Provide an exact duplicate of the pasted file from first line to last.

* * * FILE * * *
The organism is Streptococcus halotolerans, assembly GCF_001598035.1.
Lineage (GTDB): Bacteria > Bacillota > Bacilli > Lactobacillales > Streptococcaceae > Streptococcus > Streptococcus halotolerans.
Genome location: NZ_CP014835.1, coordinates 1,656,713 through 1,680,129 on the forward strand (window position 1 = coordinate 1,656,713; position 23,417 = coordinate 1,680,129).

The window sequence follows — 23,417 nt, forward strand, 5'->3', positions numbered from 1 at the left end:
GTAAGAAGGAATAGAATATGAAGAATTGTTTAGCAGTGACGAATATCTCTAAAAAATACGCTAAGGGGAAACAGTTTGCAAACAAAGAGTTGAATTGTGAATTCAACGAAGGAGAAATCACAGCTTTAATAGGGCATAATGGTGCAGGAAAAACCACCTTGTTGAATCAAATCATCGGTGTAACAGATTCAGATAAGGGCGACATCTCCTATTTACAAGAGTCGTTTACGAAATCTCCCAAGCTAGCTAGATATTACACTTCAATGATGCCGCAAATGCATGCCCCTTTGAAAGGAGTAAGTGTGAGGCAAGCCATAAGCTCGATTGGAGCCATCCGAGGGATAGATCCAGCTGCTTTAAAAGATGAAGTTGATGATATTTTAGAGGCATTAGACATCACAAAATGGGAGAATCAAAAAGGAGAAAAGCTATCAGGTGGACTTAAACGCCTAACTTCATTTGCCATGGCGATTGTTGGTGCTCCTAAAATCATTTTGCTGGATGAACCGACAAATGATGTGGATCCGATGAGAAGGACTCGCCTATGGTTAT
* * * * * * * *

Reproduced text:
The organism is Streptococcus halotolerans, assembly GCF_001598035.1.
Lineage (GTDB): Bacteria > Bacillota > Bacilli > Lactobacillales > Streptococcaceae > Streptococcus > Streptococcus halotolerans.
Genome location: NZ_CP014835.1, coordinates 1,656,713 through 1,680,129 on the forward strand (window position 1 = coordinate 1,656,713; position 23,417 = coordinate 1,680,129).

The window sequence follows — 23,417 nt, forward strand, 5'->3', positions numbered from 1 at the left end:
GTAAGAAGGAATAGAATATGAAGAATTGTTTAGCAGTGACGAATATCTCTAAAAAATACGCTAAGGGGAAACAGTTTGCAAACAAAGAGTTGAATTGTGAATTCAACGAAGGAGAAATCACAGCTTTAATAGGGCATAATGGTGCAGGAAAAACCACCTTGTTGAATCAAATCATCGGTGTAACAGATTCAGATAAGGGCGACATCTCCTATTTACAAGAGTCGTTTACGAAATCTCCCAAGCTAGCTAGATATTACACTTCAATGATGCCGCAAATGCATGCCCCTTTGAAAGGAGTAAGTGTGAGGCAAGCCATAAGCTCGATTGGAGCCATCCGAGGGATAGATCCAGCTGCTTTAAAAGATGAAGTTGATGATATTTTAGAGGCATTAGACATCACAAAATGGGAGAATCAAAAAGGAGAAAAGCTATCAGGTGGACTTAAACGCCTAACTTCATTTGCCATGGCGATTGTTGGTGCTCCTAAAATCATTTTGCTGGATGAACCGACAAATGATGTGGATCCGATGAGAAGGACTCGCCTATGGTTAT